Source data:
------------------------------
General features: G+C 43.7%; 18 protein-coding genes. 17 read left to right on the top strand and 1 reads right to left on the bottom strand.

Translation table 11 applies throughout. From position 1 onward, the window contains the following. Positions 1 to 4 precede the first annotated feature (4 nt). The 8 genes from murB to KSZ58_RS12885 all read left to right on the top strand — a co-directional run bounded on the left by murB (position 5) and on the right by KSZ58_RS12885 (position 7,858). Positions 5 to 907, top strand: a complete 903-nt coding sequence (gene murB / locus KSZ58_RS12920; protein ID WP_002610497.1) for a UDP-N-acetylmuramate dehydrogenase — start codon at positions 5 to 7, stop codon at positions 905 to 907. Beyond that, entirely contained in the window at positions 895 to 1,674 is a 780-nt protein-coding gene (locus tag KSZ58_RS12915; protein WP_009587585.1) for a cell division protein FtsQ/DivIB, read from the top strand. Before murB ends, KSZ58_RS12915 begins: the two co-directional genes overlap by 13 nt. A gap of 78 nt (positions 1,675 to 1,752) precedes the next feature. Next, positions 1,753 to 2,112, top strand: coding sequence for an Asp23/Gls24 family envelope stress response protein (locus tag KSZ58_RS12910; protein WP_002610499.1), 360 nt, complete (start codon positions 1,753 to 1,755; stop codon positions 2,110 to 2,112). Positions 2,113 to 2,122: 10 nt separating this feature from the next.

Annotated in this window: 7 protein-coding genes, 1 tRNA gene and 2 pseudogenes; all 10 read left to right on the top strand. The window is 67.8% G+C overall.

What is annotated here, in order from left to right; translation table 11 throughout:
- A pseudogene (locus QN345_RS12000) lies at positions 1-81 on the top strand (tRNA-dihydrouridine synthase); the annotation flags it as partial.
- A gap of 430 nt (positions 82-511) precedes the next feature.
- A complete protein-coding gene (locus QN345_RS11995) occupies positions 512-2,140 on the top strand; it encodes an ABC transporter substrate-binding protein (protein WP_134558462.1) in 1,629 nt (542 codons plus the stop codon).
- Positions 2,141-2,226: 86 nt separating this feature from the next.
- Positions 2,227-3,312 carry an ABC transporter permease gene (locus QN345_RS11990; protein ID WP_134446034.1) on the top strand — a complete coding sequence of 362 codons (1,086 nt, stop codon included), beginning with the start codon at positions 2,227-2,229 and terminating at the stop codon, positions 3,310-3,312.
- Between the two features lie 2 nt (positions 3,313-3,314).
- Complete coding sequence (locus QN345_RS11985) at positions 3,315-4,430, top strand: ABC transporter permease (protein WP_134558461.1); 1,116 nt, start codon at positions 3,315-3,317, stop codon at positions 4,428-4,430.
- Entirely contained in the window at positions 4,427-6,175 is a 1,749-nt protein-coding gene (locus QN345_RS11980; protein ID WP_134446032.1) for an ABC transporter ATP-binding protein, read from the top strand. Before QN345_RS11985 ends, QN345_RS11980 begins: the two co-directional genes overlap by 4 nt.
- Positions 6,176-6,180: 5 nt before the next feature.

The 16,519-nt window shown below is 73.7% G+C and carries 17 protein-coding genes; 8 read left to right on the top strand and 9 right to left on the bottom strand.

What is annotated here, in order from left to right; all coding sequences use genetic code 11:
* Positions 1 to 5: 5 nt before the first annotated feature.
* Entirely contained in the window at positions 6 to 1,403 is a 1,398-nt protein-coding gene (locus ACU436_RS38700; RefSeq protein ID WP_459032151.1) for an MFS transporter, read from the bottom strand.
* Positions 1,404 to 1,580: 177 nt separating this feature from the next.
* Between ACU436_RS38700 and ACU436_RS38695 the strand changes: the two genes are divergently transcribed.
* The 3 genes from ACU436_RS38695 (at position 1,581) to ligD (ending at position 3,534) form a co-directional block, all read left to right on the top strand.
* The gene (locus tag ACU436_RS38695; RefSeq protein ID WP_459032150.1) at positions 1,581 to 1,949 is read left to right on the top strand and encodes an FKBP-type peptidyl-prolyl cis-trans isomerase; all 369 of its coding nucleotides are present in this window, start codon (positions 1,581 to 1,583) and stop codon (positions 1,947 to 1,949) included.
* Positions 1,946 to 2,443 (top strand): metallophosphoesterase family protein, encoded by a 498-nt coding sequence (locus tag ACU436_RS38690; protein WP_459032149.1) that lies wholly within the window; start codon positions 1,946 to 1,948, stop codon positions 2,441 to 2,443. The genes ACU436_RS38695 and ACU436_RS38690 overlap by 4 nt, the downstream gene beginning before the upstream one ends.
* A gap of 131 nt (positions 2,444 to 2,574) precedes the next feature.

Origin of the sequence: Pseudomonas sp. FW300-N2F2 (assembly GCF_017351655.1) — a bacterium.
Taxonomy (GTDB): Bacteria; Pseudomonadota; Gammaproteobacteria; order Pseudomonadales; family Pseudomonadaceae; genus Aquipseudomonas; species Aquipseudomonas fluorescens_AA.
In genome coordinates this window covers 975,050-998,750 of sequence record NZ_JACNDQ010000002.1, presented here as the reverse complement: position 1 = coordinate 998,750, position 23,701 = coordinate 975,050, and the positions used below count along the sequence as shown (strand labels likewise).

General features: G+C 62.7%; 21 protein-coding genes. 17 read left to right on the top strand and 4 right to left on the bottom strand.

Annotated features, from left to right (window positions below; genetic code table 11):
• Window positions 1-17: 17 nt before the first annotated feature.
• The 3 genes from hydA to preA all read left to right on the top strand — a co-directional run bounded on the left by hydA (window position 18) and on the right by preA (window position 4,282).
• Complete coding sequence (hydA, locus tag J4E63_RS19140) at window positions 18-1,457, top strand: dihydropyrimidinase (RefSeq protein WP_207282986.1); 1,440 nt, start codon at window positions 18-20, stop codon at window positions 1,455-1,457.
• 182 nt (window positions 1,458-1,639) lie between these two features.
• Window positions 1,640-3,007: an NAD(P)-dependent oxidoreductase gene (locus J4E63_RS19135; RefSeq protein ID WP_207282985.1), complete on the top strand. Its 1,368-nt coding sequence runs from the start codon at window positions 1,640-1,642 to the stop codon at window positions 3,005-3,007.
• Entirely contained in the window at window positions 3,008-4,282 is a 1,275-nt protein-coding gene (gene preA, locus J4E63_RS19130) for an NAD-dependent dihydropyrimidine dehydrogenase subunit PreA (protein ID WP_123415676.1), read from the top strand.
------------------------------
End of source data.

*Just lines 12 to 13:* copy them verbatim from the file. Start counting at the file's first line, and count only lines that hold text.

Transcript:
- Entirely contained in the window at positions 4,427-6,175 is a 1,749-nt protein-coding gene (locus QN345_RS11980; protein ID WP_134446032.1) for an ABC transporter ATP-binding protein, read from the top strand. Before QN345_RS11985 ends, QN345_RS11980 begins: the two co-directional genes overlap by 4 nt.
- Positions 6,176-6,180: 5 nt before the next feature.